Oregon Occupation Continues as Feds Surround Holdouts

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Ammon Bundy, the leader of the group occupying the Malheur National Wildlife Refuge, arrives to address the media near Burns, Oregon, on January 5. Jim Urquhart/Reuters

BURNS, Ore. (Reuters) - A handful of armed protesters remained holed up in a federal wildlife refuge in Oregon on Thursday, surrounded by police and federal agents, despite impassioned pleas from their jailed leader for them to stand down after the death of an activist.

One of the holdouts at the Malheur National Wildlife Refuge, David Fry, said in a YouTube message on Thursday that their number had dwindled to four following the departure of another occupier on Wednesday night.

Fry said that the small group had been in contact with the FBI, who had pledged not to arrest anyone not subject to a federal warrant.

"(But) it turns out that if you do leave they end up charging you later, they're pressing charges on everybody who was here, it sounds like," he said. "That's like 5 years of prison sentence, its a felony. So of course if you get a felony you can't vote any more and they take your guns away."

The occupation began when leader Ammon Bundy and at least a dozen of his followers took over a small cluster of buildings at the refuge on Jan. 2 in a flare-up in the so-called Sagebrush Rebellion, a decades-old conflict over federal control of millions of acres in the West.

Police and federal agents kept their distance from the site, 30 miles (48 km) from the small town of Burns in Oregon's rural southeast, in an effort to avoid a violent confrontation.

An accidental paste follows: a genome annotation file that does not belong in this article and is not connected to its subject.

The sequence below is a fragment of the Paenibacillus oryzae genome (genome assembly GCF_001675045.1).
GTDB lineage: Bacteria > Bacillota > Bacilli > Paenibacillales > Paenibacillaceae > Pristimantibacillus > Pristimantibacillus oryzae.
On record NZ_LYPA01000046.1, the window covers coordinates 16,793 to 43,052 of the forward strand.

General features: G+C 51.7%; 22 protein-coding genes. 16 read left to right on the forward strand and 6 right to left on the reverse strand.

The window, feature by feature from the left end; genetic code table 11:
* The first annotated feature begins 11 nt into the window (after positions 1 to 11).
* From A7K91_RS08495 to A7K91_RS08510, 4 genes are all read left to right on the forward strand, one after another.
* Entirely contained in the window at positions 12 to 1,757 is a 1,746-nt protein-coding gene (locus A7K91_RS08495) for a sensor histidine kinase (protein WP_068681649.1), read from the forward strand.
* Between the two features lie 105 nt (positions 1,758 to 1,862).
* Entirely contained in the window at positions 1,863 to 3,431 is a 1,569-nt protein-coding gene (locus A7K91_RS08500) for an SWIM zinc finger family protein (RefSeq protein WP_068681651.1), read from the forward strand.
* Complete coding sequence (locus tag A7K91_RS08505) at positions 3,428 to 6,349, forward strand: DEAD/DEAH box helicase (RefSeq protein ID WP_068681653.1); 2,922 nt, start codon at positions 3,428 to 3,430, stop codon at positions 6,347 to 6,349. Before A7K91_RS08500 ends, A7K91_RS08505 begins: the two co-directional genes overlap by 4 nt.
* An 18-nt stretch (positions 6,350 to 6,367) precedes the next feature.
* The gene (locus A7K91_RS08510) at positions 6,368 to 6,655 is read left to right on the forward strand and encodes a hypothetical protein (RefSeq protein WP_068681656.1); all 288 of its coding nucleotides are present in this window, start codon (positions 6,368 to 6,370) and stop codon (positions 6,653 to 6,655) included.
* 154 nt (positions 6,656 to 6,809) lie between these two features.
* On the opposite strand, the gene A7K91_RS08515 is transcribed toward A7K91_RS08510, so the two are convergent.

But on Tuesday, Bundy and his leadership team left the refuge to speak at a community meeting in John Day, Oregon, and was stopped by law enforcement north of Burns.

'TURN YOURSELVES IN'

Shots were fired and one protester was killed before Bundy and four others were taken into custody. Local authorities on Thursday identified the slain man as 54-year-old Robert LaVoy Finicum, a rancher from Arizona who acted as a spokesman for the occupiers.

The Deschutes County Sheriff's office said in a statement that it would lead the investigation into the officer-involved shooting and did not note any FBI involvement.

Bundy's brother, Ryan, was also wounded in the incident.

Law enforcement officials, citing an investigation, have refused to say what led to the fatal shooting but pleaded with protest members to leave the refuge peacefully.

Following his initial court appearance in Portland on Wednesday, Ammon Bundy urged the holdouts to stand down, saying he would carry on the fight in court.

On Thursday, a lawyer for Bundy read a second statement by him urging the four men to "turn yourselves in" and not use physical force.

"We must choose the path of liberty, which comes with the freedom of choice. People must not be OK with what is going on. I'm committed to freedom, not force," Bundy said in the statement. "We are done with the culture of force. We are done with the government pointing guns at us to enforce their will upon the people. This is not liberty, and this not America."

According to the FBI, eight people have left the refuge since Bundy's arrest and three of them taken into custody.

"The FBI and our partners continue to work around the clock to empty the refuge of the armed occupiers in the safest way possible," the agency said in a written statement.

Reactions to the takeover from residents in Burns have included sympathy for two imprisoned local ranchers whose plight began the protest, to dismay at the armed occupation by individuals seen as outsiders.